Track your blog visitors’ sessions with Clicky

If you’re still waiting for that MeasureMap invitation, don’t fret. A new service has opened that will more than make up for the time (what is it now? several months?) you spent waiting for the still unsent service invitations.

Clicky is a new service created “to complement” other website metrics tools. What Clicky does is help website owners “track individual users, to see where they came from, what they did, and how long they stuck around.” I signed up for the service two hours back and the stats I’ve been getting so far are really interesting.

Clicky dashboard CLICKY DASHBOARD. Clicky is a new website metrics tool that will help you track visitor sessions: how website visitors found your site, how long they stayed and the last page they viewed before leaving. Click on image to enlarge.

Clicky does the usual tracking of unique visitors and page views as well as browsers used and search engine and keyword referrals.

But what differentiates Clicky from other free services I frequently use is that it tracks visitor sessions. Not only would you know how a particular visitor (identified via IP address) got to your site, you can also get information on how long the visitor stayed and which pages he or she read and clicked.

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Upgrading to latest WordPress version

The WordPress team has released a new version of the popular and open source blogging software. The new version, 2.0.5, breaks the WordPress tradition of naming releases after jazz musicians. The team named the release Ronan, in honor of contributor Ryan Boren’s son, who was born earlier this month.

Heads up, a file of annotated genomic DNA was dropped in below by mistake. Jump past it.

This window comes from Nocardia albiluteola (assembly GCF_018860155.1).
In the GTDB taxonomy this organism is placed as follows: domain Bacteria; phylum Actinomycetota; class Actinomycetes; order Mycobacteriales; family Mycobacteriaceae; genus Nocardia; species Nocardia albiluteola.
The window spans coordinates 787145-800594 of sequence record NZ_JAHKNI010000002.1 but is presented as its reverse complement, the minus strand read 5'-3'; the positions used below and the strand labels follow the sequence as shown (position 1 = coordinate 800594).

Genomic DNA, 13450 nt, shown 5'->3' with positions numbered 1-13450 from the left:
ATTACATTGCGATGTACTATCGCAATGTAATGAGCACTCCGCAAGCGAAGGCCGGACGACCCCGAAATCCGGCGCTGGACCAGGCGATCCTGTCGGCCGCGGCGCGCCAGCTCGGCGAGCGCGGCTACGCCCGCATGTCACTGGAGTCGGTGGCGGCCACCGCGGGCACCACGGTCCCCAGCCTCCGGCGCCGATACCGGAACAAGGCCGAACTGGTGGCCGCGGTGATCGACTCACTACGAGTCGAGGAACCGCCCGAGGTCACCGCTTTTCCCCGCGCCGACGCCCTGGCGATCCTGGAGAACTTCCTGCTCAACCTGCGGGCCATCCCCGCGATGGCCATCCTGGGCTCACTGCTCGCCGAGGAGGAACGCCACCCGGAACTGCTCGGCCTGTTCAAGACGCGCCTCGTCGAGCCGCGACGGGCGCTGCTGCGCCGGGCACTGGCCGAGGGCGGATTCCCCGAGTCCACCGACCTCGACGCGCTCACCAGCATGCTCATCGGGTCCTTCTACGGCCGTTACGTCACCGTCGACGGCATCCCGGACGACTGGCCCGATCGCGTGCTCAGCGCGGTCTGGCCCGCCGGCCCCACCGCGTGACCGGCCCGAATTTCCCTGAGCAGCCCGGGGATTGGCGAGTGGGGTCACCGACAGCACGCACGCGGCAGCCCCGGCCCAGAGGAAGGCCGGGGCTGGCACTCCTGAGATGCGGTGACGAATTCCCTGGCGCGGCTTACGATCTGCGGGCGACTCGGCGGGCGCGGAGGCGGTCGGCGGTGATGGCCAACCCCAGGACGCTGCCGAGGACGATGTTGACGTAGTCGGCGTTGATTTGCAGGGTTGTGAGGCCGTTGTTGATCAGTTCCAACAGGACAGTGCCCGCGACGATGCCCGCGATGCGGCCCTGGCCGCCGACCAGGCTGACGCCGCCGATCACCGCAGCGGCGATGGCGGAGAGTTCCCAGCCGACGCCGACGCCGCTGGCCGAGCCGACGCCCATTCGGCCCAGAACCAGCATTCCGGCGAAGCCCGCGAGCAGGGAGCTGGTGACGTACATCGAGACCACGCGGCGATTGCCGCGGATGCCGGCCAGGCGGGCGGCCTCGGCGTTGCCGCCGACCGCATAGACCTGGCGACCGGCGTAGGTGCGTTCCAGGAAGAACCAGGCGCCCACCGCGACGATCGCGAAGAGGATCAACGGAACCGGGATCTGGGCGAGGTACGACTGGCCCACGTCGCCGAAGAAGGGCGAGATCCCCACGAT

Matt Mullenweg said in his post in the WordPress development blog that the WordPress team suggests that “everyone upgrade as this includes security fixes” (emphasis mine). Here’s a link to the changes.

I’ve just upgraded this blog and a host of others I help maintain to the latest version. I initially thought of uploading only the changed files but later decided to upload the whole thing for good measure. If you’re interested only on the changed files, new WordPress 2.0 maintainer Mark Jaquith has compiled a list.

Upgrading WordPress to latest version

I’ve just upgraded this site and several others I oversee and help manage to WordPress 2.0.4, the latest version of the popular blogging software. Upgrading was very easy as you only need to upload the files and overwrite the existing ones in your server.

Unlike previous upgrades, however, you are not prompted with the database upgrade link after you finish uploading the files. You have to use the yourblogaddres/wp-admin/upgrade.php script. I don’t know if you need to run the script but I just did it for good measure. When I finished uploading the files, I noticed that the dashboard already indicated 2.0.4 as my WordPress version even if I did not run the upgrade script.

WordPress creator Matt Mullenweg said in the WordPress developer blog that the upgrade “contains several important security fixes, so it’s highly recommended for all users.” It also contains more than 50 bug fixes, for a listing click here.

Newsforge: A lot to like in Serendipity but nothing compelling to switch

Open source news site Newsforge has published a review of the 1.0 version of Serendipity, the blog script that I used for previous versions of the Cybercafe Experiments.